Neptune Oyster, 63 Salem Street, North End, Boston, MA
I must confess that I’m a bit obsessed with Boston’s Clover Food Labs. The Harvard Square one in particular. Being treated like family is such a cliche but I’m unable to find a better way to describe what I feel when I’m there. They make me feel welcomed and at home.
Clover is an interesting business model. Part start-up, part high tech firm, part experimental cuisine. They use local, fresh ingredients don’t even own a freezer. And it wasn’t until my third trip there that I noticed the the menu was vegetarian (I’m a little slow but in my defence, they do make the place approachable even for a burger chomping, Julia Child worshiping guy like me). Clover uses their customers as a testing lab (It’s not as painful as it sounds). If we don’t like a sandwich, it’s gone. If we do, it stays the course. White boards serve as menus, which makes for quick edits if items change or run out. I’m impressed by their use of Twitter to announce their daily offerings. I’m mostly in Ottawa when they tweet about whoopee pies coming out fresh from the oven. Don’t think I haven’t fantasized about making the drive down just to get me some hot whoopee pies. Although by the time I got to HSQ they wouldn’t be hot. But I bet if I asked, the nice folks at Clover would bake me a whole new batch of pies on my arrival. That’s how fantastic they are there.
Clover’s low-key vibe made it a perfect place to start my mornings. I even ventured there for lunch once or twice. Check out the pics below to see what I had to eat.
Popover, pickled zucchini, tomato and cheese. Oatmeal with fruit compote and fresh squeezed OJ.
Chickpea plate: Tomato cucumber salad, humous, pickled cabbage salad, and chick pea fritters. There’s a pita bread but I guess he was to shy to make a photo appearance. Cold home made iced tea to wash it all down with.
The ultimate breakfast sandwich. A soft-boiled egg, tomato and cheese in a whole weight pita. Blurriness not included.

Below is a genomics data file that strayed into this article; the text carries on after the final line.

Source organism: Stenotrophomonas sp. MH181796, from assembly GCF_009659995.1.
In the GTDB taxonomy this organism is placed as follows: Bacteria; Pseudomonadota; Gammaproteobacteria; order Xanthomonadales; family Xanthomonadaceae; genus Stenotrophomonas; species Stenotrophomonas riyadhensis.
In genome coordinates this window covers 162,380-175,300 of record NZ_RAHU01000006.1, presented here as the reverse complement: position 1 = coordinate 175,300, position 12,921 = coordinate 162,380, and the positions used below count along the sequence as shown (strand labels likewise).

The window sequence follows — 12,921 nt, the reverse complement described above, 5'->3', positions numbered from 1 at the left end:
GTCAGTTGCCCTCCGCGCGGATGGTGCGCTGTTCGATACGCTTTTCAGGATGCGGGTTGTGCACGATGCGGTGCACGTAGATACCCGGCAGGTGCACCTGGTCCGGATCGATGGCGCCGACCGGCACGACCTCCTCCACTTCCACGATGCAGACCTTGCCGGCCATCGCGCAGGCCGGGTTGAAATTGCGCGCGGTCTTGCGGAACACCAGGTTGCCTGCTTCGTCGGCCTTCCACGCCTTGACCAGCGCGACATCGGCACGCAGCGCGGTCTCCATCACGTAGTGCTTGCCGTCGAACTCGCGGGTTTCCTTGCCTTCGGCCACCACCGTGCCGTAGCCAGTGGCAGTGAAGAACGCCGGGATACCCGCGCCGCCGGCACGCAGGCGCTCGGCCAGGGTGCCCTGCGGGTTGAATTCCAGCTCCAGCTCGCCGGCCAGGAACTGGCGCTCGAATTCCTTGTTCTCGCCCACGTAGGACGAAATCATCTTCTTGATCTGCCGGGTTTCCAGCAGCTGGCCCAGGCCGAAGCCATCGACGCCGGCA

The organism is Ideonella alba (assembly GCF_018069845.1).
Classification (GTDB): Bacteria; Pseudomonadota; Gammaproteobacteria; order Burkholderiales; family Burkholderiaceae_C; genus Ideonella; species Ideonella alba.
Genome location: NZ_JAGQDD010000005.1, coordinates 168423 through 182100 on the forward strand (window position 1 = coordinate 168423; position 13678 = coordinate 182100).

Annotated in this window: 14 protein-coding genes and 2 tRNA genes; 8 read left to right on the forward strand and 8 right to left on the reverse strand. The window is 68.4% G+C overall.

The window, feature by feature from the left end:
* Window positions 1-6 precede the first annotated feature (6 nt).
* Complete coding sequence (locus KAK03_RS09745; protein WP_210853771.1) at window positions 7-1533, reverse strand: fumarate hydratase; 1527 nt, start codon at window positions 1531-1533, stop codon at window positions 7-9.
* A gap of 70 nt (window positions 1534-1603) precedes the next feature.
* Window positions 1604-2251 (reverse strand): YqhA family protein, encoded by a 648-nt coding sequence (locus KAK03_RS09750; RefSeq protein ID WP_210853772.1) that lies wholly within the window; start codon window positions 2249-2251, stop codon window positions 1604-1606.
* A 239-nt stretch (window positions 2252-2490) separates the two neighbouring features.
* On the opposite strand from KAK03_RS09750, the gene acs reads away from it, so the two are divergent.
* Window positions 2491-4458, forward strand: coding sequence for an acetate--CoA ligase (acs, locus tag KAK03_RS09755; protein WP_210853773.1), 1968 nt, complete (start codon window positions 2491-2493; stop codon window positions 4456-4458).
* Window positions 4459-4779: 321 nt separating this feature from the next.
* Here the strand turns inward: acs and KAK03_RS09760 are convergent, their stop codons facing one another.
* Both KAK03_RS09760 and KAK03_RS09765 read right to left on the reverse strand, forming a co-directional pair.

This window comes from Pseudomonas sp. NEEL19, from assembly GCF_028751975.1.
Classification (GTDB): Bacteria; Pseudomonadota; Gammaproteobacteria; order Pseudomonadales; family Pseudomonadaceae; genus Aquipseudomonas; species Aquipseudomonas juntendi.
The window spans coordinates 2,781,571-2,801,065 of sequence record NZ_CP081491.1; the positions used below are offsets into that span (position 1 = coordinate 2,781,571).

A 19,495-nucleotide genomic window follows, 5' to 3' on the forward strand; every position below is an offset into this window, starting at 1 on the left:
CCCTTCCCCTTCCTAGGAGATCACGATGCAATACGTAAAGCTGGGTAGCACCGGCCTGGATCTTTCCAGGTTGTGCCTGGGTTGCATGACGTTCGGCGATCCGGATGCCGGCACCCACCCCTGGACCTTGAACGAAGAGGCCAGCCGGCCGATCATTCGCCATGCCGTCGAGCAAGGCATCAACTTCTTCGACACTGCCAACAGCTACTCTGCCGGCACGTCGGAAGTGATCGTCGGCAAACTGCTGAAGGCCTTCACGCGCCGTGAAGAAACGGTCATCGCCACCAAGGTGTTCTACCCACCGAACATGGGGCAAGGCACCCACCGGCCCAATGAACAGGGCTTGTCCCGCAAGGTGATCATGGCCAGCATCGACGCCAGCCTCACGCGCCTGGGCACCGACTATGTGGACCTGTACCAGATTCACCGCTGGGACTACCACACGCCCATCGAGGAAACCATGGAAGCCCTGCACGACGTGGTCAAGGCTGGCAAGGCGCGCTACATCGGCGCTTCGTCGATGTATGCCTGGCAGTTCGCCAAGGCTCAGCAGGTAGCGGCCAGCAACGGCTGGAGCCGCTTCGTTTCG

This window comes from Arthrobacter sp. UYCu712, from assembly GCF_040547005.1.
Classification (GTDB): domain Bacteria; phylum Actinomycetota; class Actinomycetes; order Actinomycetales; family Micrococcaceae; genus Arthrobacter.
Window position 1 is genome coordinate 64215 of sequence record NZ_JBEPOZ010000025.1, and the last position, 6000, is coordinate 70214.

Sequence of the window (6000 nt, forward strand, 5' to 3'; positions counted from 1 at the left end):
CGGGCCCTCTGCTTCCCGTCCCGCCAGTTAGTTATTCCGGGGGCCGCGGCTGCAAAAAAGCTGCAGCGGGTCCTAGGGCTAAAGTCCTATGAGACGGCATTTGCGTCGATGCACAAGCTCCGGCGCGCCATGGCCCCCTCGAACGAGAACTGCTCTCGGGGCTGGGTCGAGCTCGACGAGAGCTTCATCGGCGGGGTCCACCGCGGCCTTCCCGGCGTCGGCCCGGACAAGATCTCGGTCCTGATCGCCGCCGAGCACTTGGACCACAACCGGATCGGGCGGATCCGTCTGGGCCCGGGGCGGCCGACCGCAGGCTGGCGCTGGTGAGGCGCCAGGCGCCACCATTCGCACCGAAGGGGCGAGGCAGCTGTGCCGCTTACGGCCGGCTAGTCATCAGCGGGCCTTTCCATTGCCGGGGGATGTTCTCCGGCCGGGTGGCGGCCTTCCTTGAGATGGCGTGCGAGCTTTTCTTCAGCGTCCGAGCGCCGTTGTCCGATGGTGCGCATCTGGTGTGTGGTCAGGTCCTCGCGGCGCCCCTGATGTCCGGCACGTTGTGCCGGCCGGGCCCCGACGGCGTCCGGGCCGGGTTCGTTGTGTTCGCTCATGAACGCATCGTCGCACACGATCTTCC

It was raining. It was cold. I needed chowder. I just happened to be at the most opportune place to fill my craving: Quincy Market. For those of you who have never been to Boston, Quincy Market is near Faneuil Hall and houses an endless food court filled with pizza, seafood, BBQ, sweets and tons more. I went to Boston Chowdah, a pretty reliable source for authentic New England chowder. Except on this occasion, someone must have dropped a box of cornstarch into the cauldron cause this chowder was barely edible. Thick, floury and kinda gross. I scooped up the seafood chunks and dumped out the rest. On a more positive note, the oyster crackers were pretty delicious.
I made it safe and sound. It had been a while since I’d driven to Boston and driving here is probably not something that I will repeat anytime soon. It was a long and dull commute. But enough about how I got here. Lets get to the important stuff. Food!
When I think of Boston. I think of a few things. Red Sox, Harvard and Upper Crust Pizza. UC is a boston based pizzeria with the badest sickest pizza there is. Everyone thinks they know who has the best pizza and let me tell you, if they don’t say Upper Crust, they’re wrong. Fresh ingredients, sweet sauce, thin crust all made to order makes for one tasty pizza. The people at UC work hard and help give the place a great vibe. Whenever I get to Boston, I run to Upper Crust.
Little slice of pepperoni pizza heaven at Upper Crust Harvard Square